Reviews for Red Badge of Courage

Horn Book Guide Reviews 2006 Fall
These inexpensive condensed versions of classic novels are quickly paced and competently told, with occasional black-and-white illustrations adding spice. Still, one wonders why the adaptations were created in the first place. Some tales (e.g., [cf2]Gulliver's Travels[cf1]) are already suited for children; others gain their depth from complexities of material and language, which is excised here for age-appropriateness. Copyright 2006 Horn Book Guide Reviews.

Publishers Weekly Reviews 2005 June #1
This 1895 tale of young soldier Henry Fleming's initial experiences in combat during the Civil War still startles. Artist Vansant captures Fleming's uncertainty and fear quite well, sometimes through effectively understated facial expressions. Yet this adaptation oversimplifies Crane's portrayal of Fleming, ignoring or de-emphasizing the character's other failings: his egotism, his talent for self-justification and the "wild battle madness" underlying much of his later heroism. In Crane's book, Fleming is haunted by his desertion of the dying "tattered man"; in Vansant's version, Fleming forgets him. Though Crane's book is a landmark in realism, the author's symbolic writing turned Fleming's battlefield into a mythic realm. Vansant's conventionally realistic artwork, on the other hand, is more prosaic than Crane's brilliantly descriptive captions. This adaptation faithfully introduces the plot, characters and primary themes of Red Badge to readers unfamiliar with the original book without penetrating the full depths of Crane's masterwork. (May) Copyright 2005 Reed Business Information.

School Library Journal Reviews 2011 June

Gr 9 Up--Covering works that are frequently studied in high school, this strong set is a useful one-stop research tool. The books are divided into three major sections: biographical information, contextual essays, and critical essays. The selection of critical works covers the gamut of readings, from early reactions to Ernest Hemingway's The Sun Also Rises to considerations of feminist and lesbian themes in Sandra Cisneros's The House on Mango Street. And unlike Gale's "Novels for Students" and "Short Stories for Students" sets (which these might complement), Salem isn't simply presenting readers with lengthy excerpts from critical works, but with entire essays. Online access to the full text of the set is complementary with print purchase. It should be noted that while the print set will be a welcome addition to reference shelves, the kind of material repackaged here is readily available through Gale's Literature Resource Center and EBSCO's Literary Reference Center.--Herman Sutter, St. Agnes Academy, Houston, TX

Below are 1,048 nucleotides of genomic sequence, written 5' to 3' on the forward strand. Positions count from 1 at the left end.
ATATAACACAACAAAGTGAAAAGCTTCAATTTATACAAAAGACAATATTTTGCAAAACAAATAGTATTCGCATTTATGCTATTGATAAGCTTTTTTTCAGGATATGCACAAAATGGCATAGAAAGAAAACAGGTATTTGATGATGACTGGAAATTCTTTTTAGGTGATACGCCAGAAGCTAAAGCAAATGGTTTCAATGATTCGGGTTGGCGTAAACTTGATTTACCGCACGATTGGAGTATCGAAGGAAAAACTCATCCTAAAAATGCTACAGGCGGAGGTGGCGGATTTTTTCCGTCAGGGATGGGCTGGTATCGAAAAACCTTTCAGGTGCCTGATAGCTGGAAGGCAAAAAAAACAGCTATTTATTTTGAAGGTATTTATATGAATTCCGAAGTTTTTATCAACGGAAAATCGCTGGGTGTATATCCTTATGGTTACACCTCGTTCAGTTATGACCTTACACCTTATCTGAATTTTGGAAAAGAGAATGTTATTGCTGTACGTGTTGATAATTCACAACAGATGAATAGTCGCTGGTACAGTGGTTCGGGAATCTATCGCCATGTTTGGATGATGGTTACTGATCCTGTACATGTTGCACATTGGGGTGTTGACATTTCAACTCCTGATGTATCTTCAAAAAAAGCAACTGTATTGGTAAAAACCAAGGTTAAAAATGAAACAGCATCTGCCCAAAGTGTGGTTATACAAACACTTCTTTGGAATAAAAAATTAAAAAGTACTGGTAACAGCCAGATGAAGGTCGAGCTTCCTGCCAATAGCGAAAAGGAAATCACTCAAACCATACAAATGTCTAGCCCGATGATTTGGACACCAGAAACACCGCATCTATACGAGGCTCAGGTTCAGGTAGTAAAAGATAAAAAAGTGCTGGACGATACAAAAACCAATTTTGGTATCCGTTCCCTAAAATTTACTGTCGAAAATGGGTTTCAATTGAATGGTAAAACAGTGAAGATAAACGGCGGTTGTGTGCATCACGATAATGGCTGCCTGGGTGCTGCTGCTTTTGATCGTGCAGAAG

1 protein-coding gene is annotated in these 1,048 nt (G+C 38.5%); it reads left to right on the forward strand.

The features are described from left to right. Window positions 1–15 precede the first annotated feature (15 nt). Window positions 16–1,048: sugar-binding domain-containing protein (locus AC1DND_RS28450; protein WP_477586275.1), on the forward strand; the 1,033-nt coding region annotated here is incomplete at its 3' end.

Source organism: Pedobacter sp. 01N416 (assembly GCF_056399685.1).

[Page 67]. (c) Copyright 2010. Library Journals LLC, a wholly owned subsidiary of Media Source, Inc. No redistribution permitted.

School Library Journal Reviews 2010 September

Gr 4-7--These adaptations retain some of the authors' original phrases, but the stories are so severely cut that what remain are mildly embellished plot outlines. Last of the Mohicans immediately draws readers into the adventure but bogs down as it bounces from escape to capture and back again. James Fenimore Cooper's voice is lost and the narrative is reduced to plot elements alone. There is no explanation that Hawkeye is the prototype frontiersman, a character who reappears in American literature and culture. Red Badge of Courage is more successful, reflecting as it does some of Stephen Crane's original writing. It retains details of Henry's development from a boy who romanticizes war through his fear not only of battle but also of his own mettle. There are no notes describing why the novella is a classic or that its depiction of war from a soldier's point of view was groundbreaking. The frequent full- and half-page illustrations are rendered in black and white and are stilted. There are no maps, and no explanation of either war. Students will not be well served by these publications.--Kathryn Kosiorek, formerly at Cuyahoga County Public Library, Brooklyn, OH

[Page 152]. Copyright 2010 Reed Business Information.

School Library Journal Reviews 2005 September

Gr 7 Up -With only a few minor details, Vansant succeeds well at translating this story into visual form, resulting in a book that should capture the attention of students who need the incentive to work through the Victorian prose of the novel. The classic tale of young Henry Fleming bound up in the horrors of the Civil War is aptly told, but occasionally Crane's fluid prose suffers from the necessary abbreviation it must undergo to be adapted to this format. Vansant has a specialty in illustrating military subjects and the accurate dress and weapons of his creations demonstrate his attention to detail. He conveys the confusion and horror of the battlefield as well as the excruciating wait that comes before. An appendix details how the images were conceived and created. This is a solid purchase, particularly for schools in which this novel is taught as part of the curriculum, as it could greatly aid reluctant readers in understanding the plot and characters of this American classic.-Courtney Lewis, Wyoming Seminary College Preparatory School, Kingston, PA

[Page 238]. Copyright 2005 Reed Business Information.

VOYA Reviews 2005 August
ewell, Anna. Black Beauty. Adapted and illus. by June Brigman and Roy Richardson. Puffin, 2005. 176p. $9.99 Trade pb. ISBN 0-14-240408-X. 4Q 3P M J G 3Q 3P M J G Copyright 2005 Voya Reviews.